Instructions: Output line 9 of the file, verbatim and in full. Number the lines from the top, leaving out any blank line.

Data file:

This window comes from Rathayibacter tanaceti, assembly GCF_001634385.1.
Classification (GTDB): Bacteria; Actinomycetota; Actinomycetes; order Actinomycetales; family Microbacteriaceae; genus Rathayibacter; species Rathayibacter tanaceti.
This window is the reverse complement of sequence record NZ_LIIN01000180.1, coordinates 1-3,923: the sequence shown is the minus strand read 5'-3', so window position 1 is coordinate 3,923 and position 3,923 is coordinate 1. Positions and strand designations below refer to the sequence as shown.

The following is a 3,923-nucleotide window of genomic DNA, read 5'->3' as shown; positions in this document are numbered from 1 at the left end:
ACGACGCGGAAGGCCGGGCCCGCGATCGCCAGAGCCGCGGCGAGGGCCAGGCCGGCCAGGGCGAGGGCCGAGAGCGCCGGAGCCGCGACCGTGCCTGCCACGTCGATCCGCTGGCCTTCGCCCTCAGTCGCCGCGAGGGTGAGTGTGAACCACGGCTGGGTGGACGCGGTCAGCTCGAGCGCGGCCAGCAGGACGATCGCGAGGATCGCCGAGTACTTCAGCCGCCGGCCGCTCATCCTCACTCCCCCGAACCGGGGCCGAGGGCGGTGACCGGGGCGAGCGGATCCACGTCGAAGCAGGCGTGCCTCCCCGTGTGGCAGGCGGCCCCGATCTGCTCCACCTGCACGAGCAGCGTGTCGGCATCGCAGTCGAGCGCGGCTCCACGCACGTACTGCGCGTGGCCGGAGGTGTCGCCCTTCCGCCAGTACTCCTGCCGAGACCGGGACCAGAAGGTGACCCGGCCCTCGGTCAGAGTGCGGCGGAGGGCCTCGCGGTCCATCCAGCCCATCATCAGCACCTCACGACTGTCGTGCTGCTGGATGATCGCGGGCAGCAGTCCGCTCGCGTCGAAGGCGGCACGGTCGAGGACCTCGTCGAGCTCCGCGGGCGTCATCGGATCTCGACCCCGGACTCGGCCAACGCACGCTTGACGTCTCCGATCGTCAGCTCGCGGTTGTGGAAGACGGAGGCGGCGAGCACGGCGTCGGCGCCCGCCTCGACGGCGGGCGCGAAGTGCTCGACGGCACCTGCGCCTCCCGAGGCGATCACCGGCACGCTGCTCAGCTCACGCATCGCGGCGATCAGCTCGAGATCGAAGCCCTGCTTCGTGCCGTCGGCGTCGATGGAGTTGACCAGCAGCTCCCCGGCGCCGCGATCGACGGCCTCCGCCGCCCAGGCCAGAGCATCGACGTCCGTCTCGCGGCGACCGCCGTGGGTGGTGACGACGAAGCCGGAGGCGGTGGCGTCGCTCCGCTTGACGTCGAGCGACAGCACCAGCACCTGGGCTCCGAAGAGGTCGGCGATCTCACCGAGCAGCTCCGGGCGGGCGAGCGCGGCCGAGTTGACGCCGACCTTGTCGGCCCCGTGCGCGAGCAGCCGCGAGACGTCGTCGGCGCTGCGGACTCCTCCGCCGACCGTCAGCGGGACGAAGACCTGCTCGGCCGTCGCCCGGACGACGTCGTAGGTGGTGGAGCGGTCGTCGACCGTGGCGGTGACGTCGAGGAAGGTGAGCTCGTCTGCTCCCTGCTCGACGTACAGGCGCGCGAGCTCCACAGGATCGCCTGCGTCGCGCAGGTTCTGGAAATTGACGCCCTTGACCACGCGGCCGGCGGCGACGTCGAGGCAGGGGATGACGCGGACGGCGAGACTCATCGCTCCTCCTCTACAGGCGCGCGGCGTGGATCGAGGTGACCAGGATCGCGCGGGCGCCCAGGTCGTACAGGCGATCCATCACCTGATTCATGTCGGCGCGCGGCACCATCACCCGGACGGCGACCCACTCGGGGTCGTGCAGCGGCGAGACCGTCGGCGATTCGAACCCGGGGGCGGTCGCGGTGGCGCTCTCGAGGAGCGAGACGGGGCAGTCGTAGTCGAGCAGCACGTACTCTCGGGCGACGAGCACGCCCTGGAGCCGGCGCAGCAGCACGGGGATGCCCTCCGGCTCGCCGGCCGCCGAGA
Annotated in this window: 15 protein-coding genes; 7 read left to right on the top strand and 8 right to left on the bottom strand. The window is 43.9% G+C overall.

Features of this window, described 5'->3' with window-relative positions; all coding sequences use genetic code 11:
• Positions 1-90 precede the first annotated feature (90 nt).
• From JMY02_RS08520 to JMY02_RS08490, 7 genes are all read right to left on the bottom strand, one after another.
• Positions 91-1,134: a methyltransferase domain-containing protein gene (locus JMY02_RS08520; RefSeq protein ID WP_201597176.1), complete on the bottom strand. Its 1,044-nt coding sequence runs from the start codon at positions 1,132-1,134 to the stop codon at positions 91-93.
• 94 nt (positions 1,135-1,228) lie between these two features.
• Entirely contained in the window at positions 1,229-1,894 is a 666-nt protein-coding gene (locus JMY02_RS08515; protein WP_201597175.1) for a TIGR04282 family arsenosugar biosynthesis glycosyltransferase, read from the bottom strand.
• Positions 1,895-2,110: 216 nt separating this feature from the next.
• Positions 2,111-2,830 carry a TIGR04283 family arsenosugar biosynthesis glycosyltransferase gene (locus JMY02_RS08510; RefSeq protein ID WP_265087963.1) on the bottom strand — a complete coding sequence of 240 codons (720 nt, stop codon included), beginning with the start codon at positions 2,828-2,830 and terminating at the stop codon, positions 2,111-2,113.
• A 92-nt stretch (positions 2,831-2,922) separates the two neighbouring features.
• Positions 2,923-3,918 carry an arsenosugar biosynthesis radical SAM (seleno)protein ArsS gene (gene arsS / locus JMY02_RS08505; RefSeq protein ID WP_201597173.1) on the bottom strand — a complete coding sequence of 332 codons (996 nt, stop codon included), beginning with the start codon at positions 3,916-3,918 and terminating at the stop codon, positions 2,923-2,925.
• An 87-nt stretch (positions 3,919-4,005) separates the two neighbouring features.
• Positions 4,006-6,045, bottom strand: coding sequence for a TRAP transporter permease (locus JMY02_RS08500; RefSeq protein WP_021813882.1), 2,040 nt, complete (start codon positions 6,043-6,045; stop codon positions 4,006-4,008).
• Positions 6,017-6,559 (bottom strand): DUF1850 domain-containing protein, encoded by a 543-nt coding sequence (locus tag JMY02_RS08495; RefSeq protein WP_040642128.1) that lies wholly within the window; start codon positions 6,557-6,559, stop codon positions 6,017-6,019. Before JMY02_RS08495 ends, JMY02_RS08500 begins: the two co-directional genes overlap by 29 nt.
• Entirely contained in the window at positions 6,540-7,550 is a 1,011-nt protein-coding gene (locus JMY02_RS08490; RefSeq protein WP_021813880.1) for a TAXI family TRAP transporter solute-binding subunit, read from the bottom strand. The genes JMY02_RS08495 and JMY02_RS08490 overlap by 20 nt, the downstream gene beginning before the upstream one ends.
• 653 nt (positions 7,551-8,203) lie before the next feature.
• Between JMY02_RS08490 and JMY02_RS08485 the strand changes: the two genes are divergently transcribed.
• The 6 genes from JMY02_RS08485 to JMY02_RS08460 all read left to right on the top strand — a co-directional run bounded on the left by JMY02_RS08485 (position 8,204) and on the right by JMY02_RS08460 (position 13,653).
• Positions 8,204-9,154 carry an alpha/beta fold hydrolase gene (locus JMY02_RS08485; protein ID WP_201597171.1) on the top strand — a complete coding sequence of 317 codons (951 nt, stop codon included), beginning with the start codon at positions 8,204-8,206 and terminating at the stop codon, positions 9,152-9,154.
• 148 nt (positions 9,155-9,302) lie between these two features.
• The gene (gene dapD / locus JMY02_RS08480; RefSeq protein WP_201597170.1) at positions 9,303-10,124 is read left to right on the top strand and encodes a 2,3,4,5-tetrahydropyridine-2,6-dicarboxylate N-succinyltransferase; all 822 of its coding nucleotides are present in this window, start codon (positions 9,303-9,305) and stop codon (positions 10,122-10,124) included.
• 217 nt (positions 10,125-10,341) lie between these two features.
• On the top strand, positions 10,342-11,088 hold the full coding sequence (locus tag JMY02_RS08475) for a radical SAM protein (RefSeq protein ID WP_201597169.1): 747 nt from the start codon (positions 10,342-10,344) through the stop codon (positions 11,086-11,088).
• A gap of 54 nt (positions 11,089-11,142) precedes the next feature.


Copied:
• From JMY02_RS08520 to JMY02_RS08490, 7 genes are all read right to left on the bottom strand, one after another.